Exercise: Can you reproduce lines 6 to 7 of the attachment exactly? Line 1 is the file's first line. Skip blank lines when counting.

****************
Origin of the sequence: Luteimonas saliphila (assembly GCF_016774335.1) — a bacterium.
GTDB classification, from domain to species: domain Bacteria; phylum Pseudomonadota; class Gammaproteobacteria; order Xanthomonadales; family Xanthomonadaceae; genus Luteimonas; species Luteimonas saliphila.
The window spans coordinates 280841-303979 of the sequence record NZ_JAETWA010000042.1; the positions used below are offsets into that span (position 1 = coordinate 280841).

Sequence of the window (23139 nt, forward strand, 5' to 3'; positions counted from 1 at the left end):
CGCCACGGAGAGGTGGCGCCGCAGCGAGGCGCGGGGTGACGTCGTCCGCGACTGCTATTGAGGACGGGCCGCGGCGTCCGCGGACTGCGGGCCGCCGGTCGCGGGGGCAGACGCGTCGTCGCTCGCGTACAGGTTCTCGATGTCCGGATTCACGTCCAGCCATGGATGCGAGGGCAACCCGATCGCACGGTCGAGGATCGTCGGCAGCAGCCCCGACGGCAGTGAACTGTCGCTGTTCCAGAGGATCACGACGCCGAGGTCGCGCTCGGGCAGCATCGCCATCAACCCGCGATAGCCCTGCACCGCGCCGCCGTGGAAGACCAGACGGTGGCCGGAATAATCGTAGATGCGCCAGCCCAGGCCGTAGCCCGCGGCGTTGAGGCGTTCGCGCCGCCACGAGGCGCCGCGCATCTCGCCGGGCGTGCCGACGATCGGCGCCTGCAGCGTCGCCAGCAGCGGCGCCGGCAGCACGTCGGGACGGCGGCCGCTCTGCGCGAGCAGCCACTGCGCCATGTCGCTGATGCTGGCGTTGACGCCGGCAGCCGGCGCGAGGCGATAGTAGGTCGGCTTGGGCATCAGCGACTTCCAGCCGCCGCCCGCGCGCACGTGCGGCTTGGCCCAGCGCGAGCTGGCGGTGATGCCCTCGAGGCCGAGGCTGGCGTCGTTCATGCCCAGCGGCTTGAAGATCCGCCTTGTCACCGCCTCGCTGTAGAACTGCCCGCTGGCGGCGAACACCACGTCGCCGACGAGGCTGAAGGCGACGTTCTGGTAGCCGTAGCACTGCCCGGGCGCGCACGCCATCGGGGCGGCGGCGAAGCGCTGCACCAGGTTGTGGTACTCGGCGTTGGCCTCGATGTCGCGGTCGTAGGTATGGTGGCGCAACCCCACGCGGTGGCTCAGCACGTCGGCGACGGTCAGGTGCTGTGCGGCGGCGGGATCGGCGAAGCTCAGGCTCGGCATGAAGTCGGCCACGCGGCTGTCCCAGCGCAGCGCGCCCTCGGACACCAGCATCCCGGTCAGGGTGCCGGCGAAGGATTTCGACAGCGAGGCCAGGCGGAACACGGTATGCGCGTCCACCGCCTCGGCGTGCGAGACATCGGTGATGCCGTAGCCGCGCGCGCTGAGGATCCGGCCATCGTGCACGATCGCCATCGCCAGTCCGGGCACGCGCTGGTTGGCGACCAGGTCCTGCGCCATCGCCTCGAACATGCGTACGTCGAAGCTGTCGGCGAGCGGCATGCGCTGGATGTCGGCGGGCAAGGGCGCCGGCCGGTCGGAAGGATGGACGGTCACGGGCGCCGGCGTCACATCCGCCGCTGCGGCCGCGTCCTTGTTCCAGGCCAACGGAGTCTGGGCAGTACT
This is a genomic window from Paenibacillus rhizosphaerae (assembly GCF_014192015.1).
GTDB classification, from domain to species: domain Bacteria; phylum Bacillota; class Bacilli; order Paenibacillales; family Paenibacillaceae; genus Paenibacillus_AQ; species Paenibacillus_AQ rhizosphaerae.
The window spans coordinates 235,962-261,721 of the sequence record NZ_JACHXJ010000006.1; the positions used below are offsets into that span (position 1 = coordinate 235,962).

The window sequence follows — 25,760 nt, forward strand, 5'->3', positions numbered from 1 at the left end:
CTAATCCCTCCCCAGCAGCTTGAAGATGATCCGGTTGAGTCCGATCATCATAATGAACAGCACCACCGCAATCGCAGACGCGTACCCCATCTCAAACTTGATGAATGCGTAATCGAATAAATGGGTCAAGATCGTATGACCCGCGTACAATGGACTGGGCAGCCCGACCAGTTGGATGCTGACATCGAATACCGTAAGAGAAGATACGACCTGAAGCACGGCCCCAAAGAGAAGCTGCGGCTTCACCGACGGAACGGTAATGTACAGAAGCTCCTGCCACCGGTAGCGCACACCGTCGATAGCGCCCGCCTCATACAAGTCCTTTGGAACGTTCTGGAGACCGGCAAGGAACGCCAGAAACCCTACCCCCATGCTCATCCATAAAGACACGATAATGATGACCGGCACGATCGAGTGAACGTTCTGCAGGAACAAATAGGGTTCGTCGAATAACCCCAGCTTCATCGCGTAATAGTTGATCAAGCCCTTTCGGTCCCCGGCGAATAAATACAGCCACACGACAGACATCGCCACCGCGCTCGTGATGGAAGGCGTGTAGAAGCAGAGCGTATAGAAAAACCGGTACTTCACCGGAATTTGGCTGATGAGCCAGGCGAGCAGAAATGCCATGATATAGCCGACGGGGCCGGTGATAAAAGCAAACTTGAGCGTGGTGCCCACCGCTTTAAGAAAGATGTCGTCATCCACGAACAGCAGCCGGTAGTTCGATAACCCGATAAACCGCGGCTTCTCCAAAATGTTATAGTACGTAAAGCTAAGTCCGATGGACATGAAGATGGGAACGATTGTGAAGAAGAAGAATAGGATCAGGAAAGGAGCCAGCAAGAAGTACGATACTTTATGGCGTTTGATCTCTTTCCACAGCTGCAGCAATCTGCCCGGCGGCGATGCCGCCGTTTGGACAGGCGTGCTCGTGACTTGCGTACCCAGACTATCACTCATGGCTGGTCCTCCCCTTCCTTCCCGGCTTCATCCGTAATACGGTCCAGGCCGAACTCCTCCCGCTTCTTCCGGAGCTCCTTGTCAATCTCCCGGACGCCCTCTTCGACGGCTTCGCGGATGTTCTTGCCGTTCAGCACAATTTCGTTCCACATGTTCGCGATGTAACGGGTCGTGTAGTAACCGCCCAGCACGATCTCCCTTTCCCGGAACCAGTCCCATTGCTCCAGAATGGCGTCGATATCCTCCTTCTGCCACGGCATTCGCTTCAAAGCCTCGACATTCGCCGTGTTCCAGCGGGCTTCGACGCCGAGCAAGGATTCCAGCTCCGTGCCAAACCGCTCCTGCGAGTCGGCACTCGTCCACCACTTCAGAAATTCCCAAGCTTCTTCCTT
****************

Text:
This is a genomic window from Paenibacillus rhizosphaerae (assembly GCF_014192015.1).
GTDB classification, from domain to species: domain Bacteria; phylum Bacillota; class Bacilli; order Paenibacillales; family Paenibacillaceae; genus Paenibacillus_AQ; species Paenibacillus_AQ rhizosphaerae.